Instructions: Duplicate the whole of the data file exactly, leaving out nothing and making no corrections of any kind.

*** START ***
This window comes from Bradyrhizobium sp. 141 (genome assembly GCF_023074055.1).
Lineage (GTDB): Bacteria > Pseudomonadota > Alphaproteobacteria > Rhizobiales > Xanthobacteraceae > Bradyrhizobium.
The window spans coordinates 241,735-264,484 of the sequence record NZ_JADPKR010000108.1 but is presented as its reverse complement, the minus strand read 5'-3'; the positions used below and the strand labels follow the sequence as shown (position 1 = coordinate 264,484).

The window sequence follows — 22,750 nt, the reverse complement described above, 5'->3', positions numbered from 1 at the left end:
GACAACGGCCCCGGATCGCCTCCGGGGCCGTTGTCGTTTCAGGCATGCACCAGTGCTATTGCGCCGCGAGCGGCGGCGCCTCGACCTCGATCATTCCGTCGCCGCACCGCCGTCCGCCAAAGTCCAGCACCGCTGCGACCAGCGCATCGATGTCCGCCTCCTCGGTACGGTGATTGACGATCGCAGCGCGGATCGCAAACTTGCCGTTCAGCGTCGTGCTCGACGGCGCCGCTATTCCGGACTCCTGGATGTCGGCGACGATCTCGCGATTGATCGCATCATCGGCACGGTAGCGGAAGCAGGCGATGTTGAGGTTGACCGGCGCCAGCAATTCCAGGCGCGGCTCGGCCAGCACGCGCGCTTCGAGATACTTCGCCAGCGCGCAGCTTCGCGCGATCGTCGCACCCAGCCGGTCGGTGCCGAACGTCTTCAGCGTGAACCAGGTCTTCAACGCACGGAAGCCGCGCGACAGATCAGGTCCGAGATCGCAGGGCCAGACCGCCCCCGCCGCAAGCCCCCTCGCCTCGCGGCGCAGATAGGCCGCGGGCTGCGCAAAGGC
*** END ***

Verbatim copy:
This window comes from Bradyrhizobium sp. 141 (genome assembly GCF_023074055.1).
Lineage (GTDB): Bacteria > Pseudomonadota > Alphaproteobacteria > Rhizobiales > Xanthobacteraceae > Bradyrhizobium.
The window spans coordinates 241,735-264,484 of the sequence record NZ_JADPKR010000108.1 but is presented as its reverse complement, the minus strand read 5'-3'; the positions used below and the strand labels follow the sequence as shown (position 1 = coordinate 264,484).

The window sequence follows — 22,750 nt, the reverse complement described above, 5'->3', positions numbered from 1 at the left end:
GACAACGGCCCCGGATCGCCTCCGGGGCCGTTGTCGTTTCAGGCATGCACCAGTGCTATTGCGCCGCGAGCGGCGGCGCCTCGACCTCGATCATTCCGTCGCCGCACCGCCGTCCGCCAAAGTCCAGCACCGCTGCGACCAGCGCATCGATGTCCGCCTCCTCGGTACGGTGATTGACGATCGCAGCGCGGATCGCAAACTTGCCGTTCAGCGTCGTGCTCGACGGCGCCGCTATTCCGGACTCCTGGATGTCGGCGACGATCTCGCGATTGATCGCATCATCGGCACGGTAGCGGAAGCAGGCGATGTTGAGGTTGACCGGCGCCAGCAATTCCAGGCGCGGCTCGGCCAGCACGCGCGCTTCGAGATACTTCGCCAGCGCGCAGCTTCGCGCGATCGTCGCACCCAGCCGGTCGGTGCCGAACGTCTTCAGCGTGAACCAGGTCTTCAACGCACGGAAGCCGCGCGACAGATCAGGTCCGAGATCGCAGGGCCAGACCGCCCCCGCCGCAAGCCCCCTCGCCTCGCGGCGCAGATAGGCCGCGGGCTGCGCAAAGGC